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Figure 2. Intra colonial variability of V. destructor population. Genetics through several traits can influence the phenotype [168]. Mites differ from winter to summer with a dynamic morphotype ratio going from 20% of winter morphotype in summer to 20% of summer morphotype in winter [173,174]. In addition, V. destructor can be divided in four different states: dispersal ecto-parasite attached to honeybee’s body, comb mite freely moving inside the hive, reproductive acari confined in brood cell and non-reproductive mite confined in brood cell [30,172]. Virus loads add a third dimension where the mite can be free of viruses, virus-positive with replication or virus-positive without replication (asymptomatic). This combination of different states, morphotypes and virus loads produce a variety of acari which represents distinct targets with their own reachability.
Figure 2. Intra colonial variability of V. destructor population. Genetics through several traits can influence the phenotype [168]. Mites differ from winter to summer with a dynamic morphotype ratio going from 20% of winter morphotype in summer to 20% of summer morphotype in winter [173,174]. In addition, V. destructor can be divided in four different states: dispersal ecto-parasite attached to honeybee’s body, comb mite freely moving inside the hive, reproductive acari confined in brood cell and non-reproductive mite confined in brood cell [30,172]. Virus loads add a third dimension where the mite can be free of viruses, virus-positive with replication or virus-positive without replication (asymptomatic). This combination of different states, morphotypes and virus loads produce a variety of acari which represents distinct targets with their own reachability.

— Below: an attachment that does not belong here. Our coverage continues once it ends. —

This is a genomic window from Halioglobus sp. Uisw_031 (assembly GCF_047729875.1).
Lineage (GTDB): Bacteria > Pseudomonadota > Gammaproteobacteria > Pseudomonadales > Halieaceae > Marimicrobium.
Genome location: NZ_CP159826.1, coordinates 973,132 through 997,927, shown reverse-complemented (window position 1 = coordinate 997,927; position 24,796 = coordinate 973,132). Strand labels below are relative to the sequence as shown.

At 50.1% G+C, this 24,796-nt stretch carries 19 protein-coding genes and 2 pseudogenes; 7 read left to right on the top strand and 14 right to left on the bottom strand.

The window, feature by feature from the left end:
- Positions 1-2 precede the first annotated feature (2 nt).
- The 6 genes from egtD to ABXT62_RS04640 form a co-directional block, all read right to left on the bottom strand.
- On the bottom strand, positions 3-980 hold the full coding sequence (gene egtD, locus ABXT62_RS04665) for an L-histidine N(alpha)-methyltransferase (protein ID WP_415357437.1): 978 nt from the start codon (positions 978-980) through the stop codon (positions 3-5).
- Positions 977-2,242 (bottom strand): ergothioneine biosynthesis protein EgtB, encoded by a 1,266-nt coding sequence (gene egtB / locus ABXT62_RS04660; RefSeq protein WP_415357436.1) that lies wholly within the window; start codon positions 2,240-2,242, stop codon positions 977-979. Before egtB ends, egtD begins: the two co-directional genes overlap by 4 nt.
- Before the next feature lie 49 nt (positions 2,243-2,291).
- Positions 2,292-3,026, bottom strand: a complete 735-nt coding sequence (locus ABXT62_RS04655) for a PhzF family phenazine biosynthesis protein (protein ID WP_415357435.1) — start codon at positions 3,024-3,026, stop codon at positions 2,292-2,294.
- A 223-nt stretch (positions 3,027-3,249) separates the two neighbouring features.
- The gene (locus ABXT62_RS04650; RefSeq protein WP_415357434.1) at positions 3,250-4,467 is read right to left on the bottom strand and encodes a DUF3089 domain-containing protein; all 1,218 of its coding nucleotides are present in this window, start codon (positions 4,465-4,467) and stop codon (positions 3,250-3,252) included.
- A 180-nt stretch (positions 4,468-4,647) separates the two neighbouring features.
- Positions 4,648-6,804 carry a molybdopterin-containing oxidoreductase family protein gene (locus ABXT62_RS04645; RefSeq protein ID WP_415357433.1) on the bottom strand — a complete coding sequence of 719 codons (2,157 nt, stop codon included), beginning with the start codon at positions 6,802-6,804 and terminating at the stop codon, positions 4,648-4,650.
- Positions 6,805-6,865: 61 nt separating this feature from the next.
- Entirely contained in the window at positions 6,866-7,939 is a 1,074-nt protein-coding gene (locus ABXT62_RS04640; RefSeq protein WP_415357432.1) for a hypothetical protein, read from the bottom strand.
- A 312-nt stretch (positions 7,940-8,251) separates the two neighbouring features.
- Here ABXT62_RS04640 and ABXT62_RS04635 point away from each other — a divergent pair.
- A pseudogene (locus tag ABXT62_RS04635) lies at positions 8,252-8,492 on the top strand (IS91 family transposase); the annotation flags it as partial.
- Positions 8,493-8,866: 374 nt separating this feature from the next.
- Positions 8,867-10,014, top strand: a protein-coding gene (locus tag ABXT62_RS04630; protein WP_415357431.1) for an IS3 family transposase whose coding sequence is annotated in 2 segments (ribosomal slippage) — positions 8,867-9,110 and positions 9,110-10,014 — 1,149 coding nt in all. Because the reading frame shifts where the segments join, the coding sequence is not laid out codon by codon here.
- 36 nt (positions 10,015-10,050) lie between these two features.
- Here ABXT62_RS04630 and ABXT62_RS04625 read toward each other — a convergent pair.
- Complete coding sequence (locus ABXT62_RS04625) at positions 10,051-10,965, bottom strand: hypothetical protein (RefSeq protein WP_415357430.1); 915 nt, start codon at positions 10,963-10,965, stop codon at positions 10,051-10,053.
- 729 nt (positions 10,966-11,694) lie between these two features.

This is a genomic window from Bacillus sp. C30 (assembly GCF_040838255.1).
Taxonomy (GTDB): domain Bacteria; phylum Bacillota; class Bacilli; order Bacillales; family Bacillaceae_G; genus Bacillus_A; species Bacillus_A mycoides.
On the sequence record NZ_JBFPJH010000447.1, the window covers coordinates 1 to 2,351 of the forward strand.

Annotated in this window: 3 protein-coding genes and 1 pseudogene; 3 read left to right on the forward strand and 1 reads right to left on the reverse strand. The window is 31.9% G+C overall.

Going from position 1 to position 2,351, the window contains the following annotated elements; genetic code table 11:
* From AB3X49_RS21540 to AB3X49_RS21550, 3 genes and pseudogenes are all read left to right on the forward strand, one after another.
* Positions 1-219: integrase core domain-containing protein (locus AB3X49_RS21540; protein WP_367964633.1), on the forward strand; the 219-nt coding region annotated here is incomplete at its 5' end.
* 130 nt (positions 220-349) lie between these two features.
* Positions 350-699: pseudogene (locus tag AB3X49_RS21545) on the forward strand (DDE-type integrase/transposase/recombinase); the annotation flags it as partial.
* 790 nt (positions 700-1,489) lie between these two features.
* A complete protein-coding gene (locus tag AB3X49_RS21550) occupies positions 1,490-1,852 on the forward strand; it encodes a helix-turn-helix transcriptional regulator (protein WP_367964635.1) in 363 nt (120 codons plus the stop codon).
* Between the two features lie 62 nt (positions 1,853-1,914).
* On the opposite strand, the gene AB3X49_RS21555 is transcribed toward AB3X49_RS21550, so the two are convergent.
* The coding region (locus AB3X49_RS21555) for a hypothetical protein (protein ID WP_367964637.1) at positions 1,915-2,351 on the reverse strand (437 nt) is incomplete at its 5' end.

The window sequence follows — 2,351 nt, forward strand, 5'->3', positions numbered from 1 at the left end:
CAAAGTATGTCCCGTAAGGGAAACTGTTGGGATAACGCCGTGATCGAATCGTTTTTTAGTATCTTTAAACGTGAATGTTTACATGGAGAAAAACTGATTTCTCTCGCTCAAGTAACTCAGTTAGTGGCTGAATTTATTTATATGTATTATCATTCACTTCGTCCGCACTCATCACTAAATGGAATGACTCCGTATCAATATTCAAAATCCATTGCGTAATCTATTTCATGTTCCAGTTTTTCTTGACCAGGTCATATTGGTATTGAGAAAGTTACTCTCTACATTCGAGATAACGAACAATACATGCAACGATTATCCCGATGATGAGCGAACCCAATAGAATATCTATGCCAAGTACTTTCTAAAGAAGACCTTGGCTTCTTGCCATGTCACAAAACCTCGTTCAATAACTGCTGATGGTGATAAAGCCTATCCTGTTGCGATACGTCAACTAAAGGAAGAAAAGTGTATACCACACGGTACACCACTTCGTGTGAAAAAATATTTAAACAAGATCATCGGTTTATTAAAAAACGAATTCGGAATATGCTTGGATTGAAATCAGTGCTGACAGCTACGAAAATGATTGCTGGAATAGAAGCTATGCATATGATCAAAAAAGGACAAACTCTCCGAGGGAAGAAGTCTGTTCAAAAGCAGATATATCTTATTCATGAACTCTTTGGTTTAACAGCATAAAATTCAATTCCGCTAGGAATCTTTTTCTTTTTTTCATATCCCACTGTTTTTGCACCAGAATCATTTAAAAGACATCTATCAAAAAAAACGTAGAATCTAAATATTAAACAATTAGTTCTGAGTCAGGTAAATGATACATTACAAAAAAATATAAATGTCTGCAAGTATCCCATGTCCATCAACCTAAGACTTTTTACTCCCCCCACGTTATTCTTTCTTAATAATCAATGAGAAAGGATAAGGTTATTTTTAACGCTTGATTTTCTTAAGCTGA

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Figure 3. Holistic approach to study V. destructor. This process includes in silico, in vitro, semi-field, field tests and back to modelling with new enriched data. Each arrow indicates enriched exchanges between scales.
Figure 3. Holistic approach to study V. destructor. This process includes in silico, in vitro, semi-field, field tests and back to modelling with new enriched data. Each arrow indicates enriched exchanges between scales.